Last month I listened to Reverend Kakihara from the Tacoma Buddhist Temple speak at a Lenten series in my church. The minister, born in Japan, described his faith beautifully and I learned many things about Buddhism, especially about Jodo Shinshu Nishi Hongwanji Buddhism which he practices.
At the same time, watching his mannerisms and listening to his speech patterns felt like a step back to an earlier time of my life. My career in English as a second language began with hundreds of Japanese students who came to Western Washington University in the early 1990’s in the Asian University America Program (AUAP).
I assisted in ESL classrooms as a university student,. After classes, my conversation partners made me sashimi and served me green tea in a formal ceremony. I learned about the three writing systems of the language, the alphabet sounds and even managed a limited vocabulary with words like really, you’re welcome and thank you (not too hard since “Domo Origato, Mr. Roboto” was popular not too long before my college days).
Most of all, I got the chance to see Japanese young people experiencing a radically new language and culture, something I better appreciated when I went on my own brief adventures.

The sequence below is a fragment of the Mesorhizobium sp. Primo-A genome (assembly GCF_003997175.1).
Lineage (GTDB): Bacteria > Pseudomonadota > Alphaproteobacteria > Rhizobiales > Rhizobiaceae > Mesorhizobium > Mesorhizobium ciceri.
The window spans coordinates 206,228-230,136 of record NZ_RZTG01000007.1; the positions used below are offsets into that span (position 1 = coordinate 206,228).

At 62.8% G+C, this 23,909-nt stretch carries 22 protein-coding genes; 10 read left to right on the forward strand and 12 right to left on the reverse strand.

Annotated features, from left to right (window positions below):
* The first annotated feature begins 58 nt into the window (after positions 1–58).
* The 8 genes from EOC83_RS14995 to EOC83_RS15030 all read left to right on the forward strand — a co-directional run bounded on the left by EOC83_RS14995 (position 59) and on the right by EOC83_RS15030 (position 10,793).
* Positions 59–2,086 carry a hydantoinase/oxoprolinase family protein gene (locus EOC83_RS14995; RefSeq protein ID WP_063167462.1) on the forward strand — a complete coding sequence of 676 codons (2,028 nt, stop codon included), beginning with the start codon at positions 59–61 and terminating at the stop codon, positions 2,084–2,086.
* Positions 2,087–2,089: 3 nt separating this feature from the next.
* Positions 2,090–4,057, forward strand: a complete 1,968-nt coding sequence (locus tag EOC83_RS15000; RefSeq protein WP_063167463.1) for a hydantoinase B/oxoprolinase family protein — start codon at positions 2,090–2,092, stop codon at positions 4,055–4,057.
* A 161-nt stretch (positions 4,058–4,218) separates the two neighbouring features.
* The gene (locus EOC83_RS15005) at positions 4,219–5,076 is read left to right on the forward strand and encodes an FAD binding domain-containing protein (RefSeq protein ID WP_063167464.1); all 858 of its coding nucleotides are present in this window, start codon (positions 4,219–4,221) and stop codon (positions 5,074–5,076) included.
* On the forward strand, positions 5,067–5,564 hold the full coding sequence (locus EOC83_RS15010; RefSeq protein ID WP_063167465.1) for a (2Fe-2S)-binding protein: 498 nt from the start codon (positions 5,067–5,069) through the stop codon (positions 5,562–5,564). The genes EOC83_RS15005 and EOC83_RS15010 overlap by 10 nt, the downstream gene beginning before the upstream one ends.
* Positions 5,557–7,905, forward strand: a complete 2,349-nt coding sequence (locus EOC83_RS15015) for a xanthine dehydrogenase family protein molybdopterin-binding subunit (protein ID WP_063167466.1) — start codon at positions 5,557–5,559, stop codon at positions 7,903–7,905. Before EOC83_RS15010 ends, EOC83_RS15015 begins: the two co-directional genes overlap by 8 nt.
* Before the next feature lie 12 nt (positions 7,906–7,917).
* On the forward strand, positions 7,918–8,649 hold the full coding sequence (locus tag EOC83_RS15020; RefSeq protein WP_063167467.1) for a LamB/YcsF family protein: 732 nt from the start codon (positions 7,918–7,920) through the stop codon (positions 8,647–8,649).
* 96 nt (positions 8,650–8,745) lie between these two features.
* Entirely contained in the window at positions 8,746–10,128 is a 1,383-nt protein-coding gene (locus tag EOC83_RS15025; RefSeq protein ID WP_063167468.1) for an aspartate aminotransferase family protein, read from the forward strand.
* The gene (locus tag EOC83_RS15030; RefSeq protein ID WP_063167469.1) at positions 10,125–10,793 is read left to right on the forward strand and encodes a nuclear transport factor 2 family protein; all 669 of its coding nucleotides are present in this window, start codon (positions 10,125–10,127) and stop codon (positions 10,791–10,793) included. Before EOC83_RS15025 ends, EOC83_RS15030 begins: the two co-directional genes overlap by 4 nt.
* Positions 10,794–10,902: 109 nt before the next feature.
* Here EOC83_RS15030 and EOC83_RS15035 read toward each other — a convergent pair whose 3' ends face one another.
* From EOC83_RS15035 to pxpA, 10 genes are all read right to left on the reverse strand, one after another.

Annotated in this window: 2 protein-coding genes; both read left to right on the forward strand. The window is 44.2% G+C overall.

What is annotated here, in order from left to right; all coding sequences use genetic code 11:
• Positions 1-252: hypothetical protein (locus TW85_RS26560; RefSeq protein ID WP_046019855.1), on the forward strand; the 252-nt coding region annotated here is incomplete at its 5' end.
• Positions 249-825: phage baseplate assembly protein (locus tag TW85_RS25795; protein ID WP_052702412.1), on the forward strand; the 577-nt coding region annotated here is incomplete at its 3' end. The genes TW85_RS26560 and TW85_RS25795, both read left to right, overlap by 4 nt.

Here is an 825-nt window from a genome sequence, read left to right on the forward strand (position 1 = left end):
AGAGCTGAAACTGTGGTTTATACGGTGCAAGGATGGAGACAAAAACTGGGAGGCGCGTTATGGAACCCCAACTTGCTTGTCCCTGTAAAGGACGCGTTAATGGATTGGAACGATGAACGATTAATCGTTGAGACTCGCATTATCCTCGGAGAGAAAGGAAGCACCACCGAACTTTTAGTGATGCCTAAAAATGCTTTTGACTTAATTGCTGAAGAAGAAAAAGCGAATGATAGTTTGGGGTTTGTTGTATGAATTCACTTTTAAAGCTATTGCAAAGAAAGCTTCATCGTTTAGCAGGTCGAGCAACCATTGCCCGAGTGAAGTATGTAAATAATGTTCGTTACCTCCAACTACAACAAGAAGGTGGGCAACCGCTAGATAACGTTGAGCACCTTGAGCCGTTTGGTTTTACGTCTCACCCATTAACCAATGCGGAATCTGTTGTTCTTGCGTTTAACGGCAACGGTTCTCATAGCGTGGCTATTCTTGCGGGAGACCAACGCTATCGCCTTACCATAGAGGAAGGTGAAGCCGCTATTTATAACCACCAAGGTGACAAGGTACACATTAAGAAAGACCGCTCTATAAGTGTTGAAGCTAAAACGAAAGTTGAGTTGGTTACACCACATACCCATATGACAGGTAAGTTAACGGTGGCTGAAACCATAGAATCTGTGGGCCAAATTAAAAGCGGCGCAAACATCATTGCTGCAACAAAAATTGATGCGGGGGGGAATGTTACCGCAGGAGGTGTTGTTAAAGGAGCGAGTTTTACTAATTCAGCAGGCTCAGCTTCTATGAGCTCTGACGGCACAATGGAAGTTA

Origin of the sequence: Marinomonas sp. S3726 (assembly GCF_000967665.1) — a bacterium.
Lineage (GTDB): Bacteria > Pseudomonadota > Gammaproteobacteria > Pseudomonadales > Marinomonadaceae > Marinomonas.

Japanese Tidbits from the UCLA Language Project
- Japanese is a language isolate, meaning it is not easily related to any other language
- Japanese uses three writing systems: kanji, katagana, and hiragana. Kanji is based on the Chinese writing system and has thousands of characters. The other two systems are more similar to the English alphabet (although not related in the slightest) because there are limited letters that represent specific sounds that can be rearranged to create words.
- Japanese is a subject-object-verb language rather than the subject-verb-object order of English. “I give money” would translate to “I money give” in Japanese.
- Japanese marks the adjectives as past or non-past similar to the way it works with verbs.
- Japanese does not mark nouns as singular or plural.
- Matsuo Basho was one of the innumerable famous Japanese poets.
I don’t have any Japanese students today but I’m lucky to still have a few connections with my former students and friends. And as hard as the language is to learn for English speakers, it can be done.
Here’s a video with English subtitles of a college friend from the days when I worked with AUAP students. Marci went on to master the language, is now living in Japan, and convincing students like Noriko to come to America to study. (Marci starts at 00:51.)